The European Commission launched an initiative regarding a study on the ‘Relevance of biodegradable and compostable plastics in a circular economy’[1]. European Bioplastics welcomes the initiative, as scepticism amongst stakeholders towards the relevance of biodegradable certified compostable plastics usually stems from a vague notion about their characteristics (please also see corresponding EUBP press release further below). The study is accompanied by a stakeholder consultation and workshops that aim to define criteria for when a plastic product should preferentially be made from certified compostable plastics. EUBP has developed considerations on criteria as well as a set of example products made from compostable plastics.

In order to ensure that compostable plastics can deliver the optimal contribution to realising a circular economy in Europe, it is important to acknowledge that they are not a general solution but a specific technology for selected products
 that can foremost help to efficiently manage the biggest fraction of the municipal waste stream, i.e. bio-waste.

Plastic products should be produced from compostable plastics if the following criteria apply:

  1. Contamination with food waste;
  2. Likely to end up in the organic waste collection and unlikely to be effectively mechanically recycled in the plastic recycling stream;
  3. Potential to reduce non-biodegradable plastics contamination of bio-waste collection;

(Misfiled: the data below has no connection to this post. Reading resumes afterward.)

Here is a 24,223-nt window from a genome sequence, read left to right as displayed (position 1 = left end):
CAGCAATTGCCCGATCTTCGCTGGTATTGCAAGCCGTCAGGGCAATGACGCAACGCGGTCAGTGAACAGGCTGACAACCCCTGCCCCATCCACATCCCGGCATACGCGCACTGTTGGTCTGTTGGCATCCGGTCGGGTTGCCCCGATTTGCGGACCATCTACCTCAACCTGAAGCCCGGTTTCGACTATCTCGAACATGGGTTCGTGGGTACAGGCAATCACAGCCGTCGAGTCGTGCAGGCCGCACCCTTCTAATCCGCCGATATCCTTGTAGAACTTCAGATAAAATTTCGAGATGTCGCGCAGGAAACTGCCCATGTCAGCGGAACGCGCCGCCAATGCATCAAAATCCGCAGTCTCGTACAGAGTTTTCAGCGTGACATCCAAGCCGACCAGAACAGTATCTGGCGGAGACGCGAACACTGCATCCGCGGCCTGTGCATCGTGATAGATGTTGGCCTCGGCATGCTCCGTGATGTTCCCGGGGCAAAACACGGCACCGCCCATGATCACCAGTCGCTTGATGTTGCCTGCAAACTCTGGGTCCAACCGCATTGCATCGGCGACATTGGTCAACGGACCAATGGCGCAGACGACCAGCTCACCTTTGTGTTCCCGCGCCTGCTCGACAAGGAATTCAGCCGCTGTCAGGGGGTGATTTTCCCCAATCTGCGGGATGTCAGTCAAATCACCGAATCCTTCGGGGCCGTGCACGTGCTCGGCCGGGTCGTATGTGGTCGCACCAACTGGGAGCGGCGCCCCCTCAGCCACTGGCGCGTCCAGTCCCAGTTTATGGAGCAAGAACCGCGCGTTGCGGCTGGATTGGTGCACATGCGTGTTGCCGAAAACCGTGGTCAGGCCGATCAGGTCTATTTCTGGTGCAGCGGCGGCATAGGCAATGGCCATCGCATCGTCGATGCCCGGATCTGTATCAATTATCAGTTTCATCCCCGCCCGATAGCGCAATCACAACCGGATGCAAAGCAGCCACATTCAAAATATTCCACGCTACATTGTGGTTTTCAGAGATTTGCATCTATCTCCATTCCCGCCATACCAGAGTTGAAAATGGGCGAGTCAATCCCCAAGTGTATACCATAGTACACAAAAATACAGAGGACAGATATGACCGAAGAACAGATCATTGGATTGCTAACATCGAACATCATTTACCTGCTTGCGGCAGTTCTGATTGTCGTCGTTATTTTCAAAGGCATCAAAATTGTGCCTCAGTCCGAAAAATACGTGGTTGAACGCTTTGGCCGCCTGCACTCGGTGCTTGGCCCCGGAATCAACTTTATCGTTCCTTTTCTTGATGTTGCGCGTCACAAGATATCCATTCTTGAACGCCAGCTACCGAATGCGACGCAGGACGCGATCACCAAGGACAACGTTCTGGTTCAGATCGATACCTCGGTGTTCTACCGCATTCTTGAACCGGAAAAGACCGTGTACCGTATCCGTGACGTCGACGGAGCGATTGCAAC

4. No eficient re-design possible in order to move to reusable solutions.

These criteria clarify, that all applications need a differenti- ated consideration concerning their best recycling option.[2] The products covered by these criteria would, in addition, need to fulfil the criteria of EN 13432 for industrially compostable plastics (criteria regarding impact on bio-waste).

The criteria given above lead to the following list of example products:

  1. Bio-waste bag
  2. Very thin plastic bags / fruit and vegetable bags
  3. Tea bags
  4. Coffee capsule, coffee pads, coffee filters
  5. Fruit stickers
  6. Cling-film (and/in combination with) stickers/labels for fresh produce[3]
  7. Paper towels (wet-strength paper)
  8. Catering items, such as cups, trays, plates,cutlery[4] [5]
  9. Multi-material flexible packaging for perishable food

For the identified products that fulfil the four criteria, a step-
by-step switch from non-degradable plastic products, which contaminate bio-waste, to compostable plastic products is recommended. This needs to go hand in hand with stepping up separate waste collection and (mechanic and organic) recycling capacities across Europe – the latter being determined in EU waste and packaging legislation.

[1] This would consequently also lead to a reduction of microplastics in organic fertiliser and would reduce 
 the leakage of conventional plastics into soil across the EU.

[2] The EU Waste Framework Directive defines recycling as mechanical recycling and organic recycling. As municipal waste streams are interdependent, a sound separate collection is key. In order to achieving a circular economy, it’s important to have an inclusive perspective on recycling.

[3] A cling film is often used for the placement of the fruit sticker and 
labels. Currently, it is either made of polyethylene or of polyvinylchloride, which can contaminate the organic waste stream. In addition, PVC also harms incineration and is rarely recycled mechanically. Due to its very good properties in shelf-life extension of fresh food (similar to PVC), avoidance of organic waste contamination and no harm to other waste streams, we consider cling lm to be a good example for recommendable replacement of conventional plastics with certi ed compostable alternatives.

[4] Only in closed-loop systems (provision of goods and waste management is guaranteed) if multi-use options